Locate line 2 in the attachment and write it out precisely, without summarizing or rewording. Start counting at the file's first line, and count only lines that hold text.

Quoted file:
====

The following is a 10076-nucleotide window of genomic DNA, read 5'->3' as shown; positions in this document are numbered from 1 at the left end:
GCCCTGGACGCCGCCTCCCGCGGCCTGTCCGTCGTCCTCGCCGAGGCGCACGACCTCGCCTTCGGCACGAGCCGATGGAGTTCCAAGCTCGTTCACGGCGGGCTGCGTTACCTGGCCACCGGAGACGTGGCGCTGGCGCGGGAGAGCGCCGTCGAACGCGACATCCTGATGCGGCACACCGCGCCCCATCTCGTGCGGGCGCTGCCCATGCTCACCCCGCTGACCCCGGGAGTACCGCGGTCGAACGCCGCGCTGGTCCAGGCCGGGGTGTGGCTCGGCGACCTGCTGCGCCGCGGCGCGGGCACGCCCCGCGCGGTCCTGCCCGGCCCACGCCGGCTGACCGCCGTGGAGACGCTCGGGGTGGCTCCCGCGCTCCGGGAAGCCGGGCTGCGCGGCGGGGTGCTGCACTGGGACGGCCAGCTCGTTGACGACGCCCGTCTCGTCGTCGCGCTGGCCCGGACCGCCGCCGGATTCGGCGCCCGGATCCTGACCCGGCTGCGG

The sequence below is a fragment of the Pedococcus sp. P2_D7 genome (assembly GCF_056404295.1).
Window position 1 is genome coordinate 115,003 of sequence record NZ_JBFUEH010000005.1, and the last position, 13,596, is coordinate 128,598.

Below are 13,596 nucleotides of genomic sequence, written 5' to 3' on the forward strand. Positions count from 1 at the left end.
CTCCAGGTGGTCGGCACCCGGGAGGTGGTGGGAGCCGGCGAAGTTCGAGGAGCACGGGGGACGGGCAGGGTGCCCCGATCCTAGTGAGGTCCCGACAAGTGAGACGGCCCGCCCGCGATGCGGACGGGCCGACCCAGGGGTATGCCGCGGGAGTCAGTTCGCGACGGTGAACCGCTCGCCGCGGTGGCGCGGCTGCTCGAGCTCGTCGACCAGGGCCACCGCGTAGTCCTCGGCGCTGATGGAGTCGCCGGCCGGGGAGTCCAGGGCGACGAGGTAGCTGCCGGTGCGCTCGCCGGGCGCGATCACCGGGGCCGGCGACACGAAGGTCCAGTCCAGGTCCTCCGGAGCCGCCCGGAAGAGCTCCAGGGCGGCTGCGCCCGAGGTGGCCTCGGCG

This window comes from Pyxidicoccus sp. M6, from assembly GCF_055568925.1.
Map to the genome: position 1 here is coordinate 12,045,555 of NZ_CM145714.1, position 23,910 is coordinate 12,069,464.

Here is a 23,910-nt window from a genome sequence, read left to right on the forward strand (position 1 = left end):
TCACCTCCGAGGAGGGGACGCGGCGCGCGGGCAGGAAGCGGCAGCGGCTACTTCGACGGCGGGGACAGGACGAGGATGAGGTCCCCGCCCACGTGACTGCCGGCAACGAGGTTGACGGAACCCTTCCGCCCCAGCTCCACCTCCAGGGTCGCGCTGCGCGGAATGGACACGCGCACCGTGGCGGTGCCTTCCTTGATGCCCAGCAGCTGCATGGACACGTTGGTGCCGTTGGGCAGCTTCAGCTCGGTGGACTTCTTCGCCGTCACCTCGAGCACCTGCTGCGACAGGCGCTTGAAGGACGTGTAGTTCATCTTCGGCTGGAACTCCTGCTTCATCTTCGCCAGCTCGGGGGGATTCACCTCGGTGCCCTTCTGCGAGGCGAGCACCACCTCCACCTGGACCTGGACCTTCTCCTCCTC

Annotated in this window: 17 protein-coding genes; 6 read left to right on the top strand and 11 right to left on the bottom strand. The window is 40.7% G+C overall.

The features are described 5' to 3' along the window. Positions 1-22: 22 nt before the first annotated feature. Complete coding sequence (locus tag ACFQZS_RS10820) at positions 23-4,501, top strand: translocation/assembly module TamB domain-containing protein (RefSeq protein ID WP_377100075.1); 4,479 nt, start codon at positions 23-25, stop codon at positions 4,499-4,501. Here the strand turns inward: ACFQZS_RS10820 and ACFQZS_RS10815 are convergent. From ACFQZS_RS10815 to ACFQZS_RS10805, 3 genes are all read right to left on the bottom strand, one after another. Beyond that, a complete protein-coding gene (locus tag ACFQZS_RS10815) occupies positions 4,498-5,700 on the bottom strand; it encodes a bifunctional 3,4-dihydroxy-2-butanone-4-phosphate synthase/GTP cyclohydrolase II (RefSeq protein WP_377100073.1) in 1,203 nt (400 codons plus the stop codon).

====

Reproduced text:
GCCCTGGACGCCGCCTCCCGCGGCCTGTCCGTCGTCCTCGCCGAGGCGCACGACCTCGCCTTCGGCACGAGCCGATGGAGTTCCAAGCTCGTTCACGGCGGGCTGCGTTACCTGGCCACCGGAGACGTGGCGCTGGCGCGGGAGAGCGCCGTCGAACGCGACATCCTGATGCGGCACACCGCGCCCCATCTCGTGCGGGCGCTGCCCATGCTCACCCCGCTGACCCCGGGAGTACCGCGGTCGAACGCCGCGCTGGTCCAGGCCGGGGTGTGGCTCGGCGACCTGCTGCGCCGCGGCGCGGGCACGCCCCGCGCGGTCCTGCCCGGCCCACGCCGGCTGACCGCCGTGGAGACGCTCGGGGTGGCTCCCGCGCTCCGGGAAGCCGGGCTGCGCGGCGGGGTGCTGCACTGGGACGGCCAGCTCGTTGACGACGCCCGTCTCGTCGTCGCGCTGGCCCGGACCGCCGCCGGATTCGGCGCCCGGATCCTGACCCGGCTGCGG